That’s why the authors of this paper are suggesting a project to characterize common genetic variation within the Mexican population itself. They estimated that a catalog of common genetic variation using any two of the Mestizo groups they analyzed would capture enough variation to fuel quality GWAS studies, and would require fewer markers to do so than the alternative, which would be to use all the common markers from HapMap itself. This would substantially lower the cost of genotyping, they argue, and the reduced cost of using a platform based on the Mexico-specific catalog would allow researchers to genotype many more people for their GWAS studies for the same number of pesos. Since the sample size is often the limiting factor in the ability of the GWAS design to find disease genes, this could improve their ability to find the genetic causes of inherited disease.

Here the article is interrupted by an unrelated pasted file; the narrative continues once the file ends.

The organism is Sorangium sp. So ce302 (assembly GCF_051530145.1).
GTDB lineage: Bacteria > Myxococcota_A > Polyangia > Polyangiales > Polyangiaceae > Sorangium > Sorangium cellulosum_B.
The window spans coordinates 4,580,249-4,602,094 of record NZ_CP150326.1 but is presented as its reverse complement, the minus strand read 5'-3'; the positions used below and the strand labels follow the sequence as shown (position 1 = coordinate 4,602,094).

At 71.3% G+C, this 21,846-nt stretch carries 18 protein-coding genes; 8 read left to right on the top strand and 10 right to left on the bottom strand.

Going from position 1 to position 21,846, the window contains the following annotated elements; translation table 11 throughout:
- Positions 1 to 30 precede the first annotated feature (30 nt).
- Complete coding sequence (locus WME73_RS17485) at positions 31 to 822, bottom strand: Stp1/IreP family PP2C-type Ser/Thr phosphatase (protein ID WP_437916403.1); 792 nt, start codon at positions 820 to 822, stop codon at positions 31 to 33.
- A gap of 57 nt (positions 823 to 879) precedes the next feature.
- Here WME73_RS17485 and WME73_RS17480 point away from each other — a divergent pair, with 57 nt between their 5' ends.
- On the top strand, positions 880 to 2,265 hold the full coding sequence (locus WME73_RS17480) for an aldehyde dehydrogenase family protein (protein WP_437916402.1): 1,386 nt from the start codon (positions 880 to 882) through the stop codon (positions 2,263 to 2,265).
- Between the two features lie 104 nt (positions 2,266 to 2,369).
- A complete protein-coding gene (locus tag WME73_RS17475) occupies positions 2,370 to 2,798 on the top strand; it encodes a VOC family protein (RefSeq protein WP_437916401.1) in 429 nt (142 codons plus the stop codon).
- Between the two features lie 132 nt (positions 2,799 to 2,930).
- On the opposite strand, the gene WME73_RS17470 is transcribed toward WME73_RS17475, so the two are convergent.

Thanks to 23andMe Founding R&D Architect Brian Naughton for his assistance in the preparation of this blog post.
- Amerindian, sometimes just Amerind, is short for “American Indian”, and it denotes a descendant of the indigenous peoples of the Americas; anthropologist-types use the word to avoid confusion with the Indians that live in South Asia.